The phone call I wish I had never received

That was the darkest night of my life. It was 10:30 pm when my phone rang, an unknown number flashing on the screen.

Ovais Riaz April 20, 2012
I don't know whether this is the right time to write this blog or not, but I do hope that when people read it, it will help them make the right choice when faced with a situation similar to mine.

Exactly 16 months ago, I was standing in line with other confused Pakistanis - the lot who ask themselves the same question day and night: should we move abroad to greener pastures?

I am not trying to vindicate my actions by writing this; the truth is that it was a difficult decision for me. On the one hand, you think of your parents who are in their late 50's, and on the other, you see a way of accomplishing all your dreams in the shape of a green card.

Being born to a family where I was the only son, trust me, the idea of going abroad brought to light a lot of responsibilities.

My intentions were not wrong; I belong to a middle class family, but I never felt deprived in any way because I was given everything I asked for. My parents loved me unconditionally and in return I wanted to give them the very best.

Not only did I want to shower them with tremendous love, but I also wanted to provide them with the most choicest of luxuries. To achieve this, either I could do something felonious, which would have made me a millionaire overnight, or I could start a business which would make me a business tycoon soon.

So the most sparkling option I was left with was moving to the US to pursue option B, since I wasn't to keen on becoming a felon. The plan was simple; go to USA, work hard, make money, get a blue passport, apply to bring my parents and sister to the US and "live happily after".

I didn't realise then that no matter how much I planned, it wasn't necessary that my plan would be executed as I desired.

I discussed my situation with a lot of sensible people, asking them for advice on what to do. The majority, including my parents, suggested that I move out since it was just a matter of under three years. Their judgement was based on only one factor; uncertainty. Uncertainty in the country, uncertainty of jobs, uncertainty of the political situation and the list went on.

Hence the decision was made. I moved to the US in 2010, along with my wife Mahwish and my daughter Eshal. God has always been kind to me;  things were not as tough as we expected. I had a fantastic start and began to settle very quickly. Along the way, I was also blessed with another little angel, Ellmyra.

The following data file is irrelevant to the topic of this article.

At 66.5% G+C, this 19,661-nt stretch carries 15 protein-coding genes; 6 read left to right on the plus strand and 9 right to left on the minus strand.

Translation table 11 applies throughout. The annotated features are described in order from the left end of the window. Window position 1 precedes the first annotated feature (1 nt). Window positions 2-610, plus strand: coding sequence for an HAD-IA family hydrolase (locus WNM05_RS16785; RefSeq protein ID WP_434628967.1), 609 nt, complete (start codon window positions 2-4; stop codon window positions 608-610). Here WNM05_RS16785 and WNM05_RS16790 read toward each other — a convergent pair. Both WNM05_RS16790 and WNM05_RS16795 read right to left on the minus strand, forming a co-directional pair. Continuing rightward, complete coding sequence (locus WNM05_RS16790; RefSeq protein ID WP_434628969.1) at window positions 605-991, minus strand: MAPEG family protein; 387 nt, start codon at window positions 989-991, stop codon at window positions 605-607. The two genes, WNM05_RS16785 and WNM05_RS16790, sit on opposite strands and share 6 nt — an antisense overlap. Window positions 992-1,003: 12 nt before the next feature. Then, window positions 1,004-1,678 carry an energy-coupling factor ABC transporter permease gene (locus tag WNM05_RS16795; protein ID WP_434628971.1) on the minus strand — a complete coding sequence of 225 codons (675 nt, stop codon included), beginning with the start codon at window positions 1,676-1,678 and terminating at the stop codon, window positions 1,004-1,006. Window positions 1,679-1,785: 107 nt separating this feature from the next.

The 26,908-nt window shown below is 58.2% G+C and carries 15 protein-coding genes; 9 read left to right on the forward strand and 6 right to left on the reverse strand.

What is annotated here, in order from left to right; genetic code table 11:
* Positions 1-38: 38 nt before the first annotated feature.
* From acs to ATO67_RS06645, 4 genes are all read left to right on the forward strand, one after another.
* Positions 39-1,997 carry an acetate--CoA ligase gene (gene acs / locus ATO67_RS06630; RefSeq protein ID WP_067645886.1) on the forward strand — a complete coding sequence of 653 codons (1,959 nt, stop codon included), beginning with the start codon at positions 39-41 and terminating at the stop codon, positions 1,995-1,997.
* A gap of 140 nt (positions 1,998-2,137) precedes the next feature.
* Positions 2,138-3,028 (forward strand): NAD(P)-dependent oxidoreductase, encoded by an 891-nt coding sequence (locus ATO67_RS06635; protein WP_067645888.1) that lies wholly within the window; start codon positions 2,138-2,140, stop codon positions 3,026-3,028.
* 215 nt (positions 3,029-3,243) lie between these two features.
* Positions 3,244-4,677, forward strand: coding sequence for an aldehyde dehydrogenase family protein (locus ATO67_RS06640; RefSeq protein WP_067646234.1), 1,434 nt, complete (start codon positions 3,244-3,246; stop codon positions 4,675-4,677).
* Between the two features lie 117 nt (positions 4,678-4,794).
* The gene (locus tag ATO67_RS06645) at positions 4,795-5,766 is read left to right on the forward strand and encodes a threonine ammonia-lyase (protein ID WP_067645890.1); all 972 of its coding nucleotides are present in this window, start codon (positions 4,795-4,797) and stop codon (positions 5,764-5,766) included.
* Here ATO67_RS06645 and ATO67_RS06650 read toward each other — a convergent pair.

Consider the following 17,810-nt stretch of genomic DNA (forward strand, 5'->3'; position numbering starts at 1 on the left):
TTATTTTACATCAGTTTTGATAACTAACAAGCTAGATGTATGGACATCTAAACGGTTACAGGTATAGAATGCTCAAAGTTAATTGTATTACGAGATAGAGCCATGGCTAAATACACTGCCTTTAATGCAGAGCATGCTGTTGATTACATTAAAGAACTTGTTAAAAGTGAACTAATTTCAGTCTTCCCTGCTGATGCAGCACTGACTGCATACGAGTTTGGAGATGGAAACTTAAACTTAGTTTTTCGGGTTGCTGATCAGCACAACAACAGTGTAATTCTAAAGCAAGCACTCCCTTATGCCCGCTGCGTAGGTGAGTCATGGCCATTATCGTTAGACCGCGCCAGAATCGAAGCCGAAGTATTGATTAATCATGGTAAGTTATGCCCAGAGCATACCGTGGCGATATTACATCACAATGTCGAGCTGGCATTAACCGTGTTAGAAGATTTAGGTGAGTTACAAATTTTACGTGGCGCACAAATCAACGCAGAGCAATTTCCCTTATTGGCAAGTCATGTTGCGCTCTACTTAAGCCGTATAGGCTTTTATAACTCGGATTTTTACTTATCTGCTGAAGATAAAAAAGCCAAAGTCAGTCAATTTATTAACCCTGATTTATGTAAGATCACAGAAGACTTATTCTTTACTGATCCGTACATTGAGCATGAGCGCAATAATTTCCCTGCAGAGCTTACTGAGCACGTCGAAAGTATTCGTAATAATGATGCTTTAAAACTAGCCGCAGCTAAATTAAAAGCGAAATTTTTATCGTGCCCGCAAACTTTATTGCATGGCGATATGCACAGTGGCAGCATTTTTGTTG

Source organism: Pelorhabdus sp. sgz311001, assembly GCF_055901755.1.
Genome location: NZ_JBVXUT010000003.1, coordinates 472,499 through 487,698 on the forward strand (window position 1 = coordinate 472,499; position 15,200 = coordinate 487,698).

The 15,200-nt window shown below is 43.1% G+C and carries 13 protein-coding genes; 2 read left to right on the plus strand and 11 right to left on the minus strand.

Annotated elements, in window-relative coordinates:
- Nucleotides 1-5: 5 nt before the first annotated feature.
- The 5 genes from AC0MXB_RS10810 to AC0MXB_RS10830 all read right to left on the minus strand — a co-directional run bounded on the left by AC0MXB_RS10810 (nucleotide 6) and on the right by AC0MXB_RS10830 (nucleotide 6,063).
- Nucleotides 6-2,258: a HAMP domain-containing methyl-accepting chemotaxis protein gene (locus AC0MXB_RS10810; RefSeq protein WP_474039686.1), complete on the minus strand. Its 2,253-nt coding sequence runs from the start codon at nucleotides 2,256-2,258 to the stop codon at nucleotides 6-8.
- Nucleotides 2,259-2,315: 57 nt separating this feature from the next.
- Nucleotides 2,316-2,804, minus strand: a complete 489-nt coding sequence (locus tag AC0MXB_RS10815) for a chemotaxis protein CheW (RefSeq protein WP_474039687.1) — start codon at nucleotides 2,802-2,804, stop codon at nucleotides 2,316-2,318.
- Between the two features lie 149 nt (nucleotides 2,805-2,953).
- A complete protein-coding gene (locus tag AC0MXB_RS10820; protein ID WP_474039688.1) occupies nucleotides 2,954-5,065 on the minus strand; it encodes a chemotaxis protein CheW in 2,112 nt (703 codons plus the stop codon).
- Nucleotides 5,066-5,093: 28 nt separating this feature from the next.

However, there was still fear in my heart. I was constantly worried about my parents and my sister whom I had left back at home. I worried about them every waking second. I swear to God, whenever our phones rang, we used to simultaneously say:
"Allah khair karay, is waqt kiska phone agaya"

(God have mercy, who is calling at this hour?)

I tried very hard to get rid of this fear, all along knowing that one day it will undoubtedly come true.

I consider that night as the darkest night of my life. It was 10:30 pm when my phone rang, an unknown number from Pakistan flashing on the screen. I picked it up and recognised my father's voice on the other end right away.
"Papa khairiyat? Itni raat ko?," I asked.

(Is every thing okay, dad? It's so late at night.)

When my father responded, he sounded like a broken man. His voice cracked as he uttered words I had never imagined I would hear; my worst fear was looking me right in the eye.

My dearest maa (mother), my lovely maa was not with us any more. (May God grant her a beautiful place in heaven, Ameen.)

That day I realised that the people I had approached for advice had mentioned a lot of things, but forgot the most important one; life is also uncertain, especially the life of your ageing parents.

I don't know whether my decision to come here was right or wrong, but there is only one thing I want to say to people, regardless of whether they are living abroad or in Pakistan. Please take care of your parents, they are priceless and nobody can replace them.

Maa you haven't gone anywhere. You are in my heart and always will be. One day I will live with you forever. I love you maa.

Follow Ovais on Twitter @Ovais_Riaz.
Ovais Riaz The author runs an event management and advertising company called "morEwish- Event Management & 360 degree advertising agency". He tweets @Ovais_Riaz.
The views expressed by the writer and the reader comments do not necassarily reflect the views and policies of the Express Tribune.


Vel | 12 years ago | Reply Sorry to hear about your loss. I too hope that one day you shall live with your mother forever. In sha Allah. Remember Lord is the most merciful.
sinnnnb | 12 years ago | Reply Pakistan are so obsessed with Western propaganda that they are ready to leave their loved ones just for the sake of living in a Western country. Shame upon those people who leave their loved ones behind.
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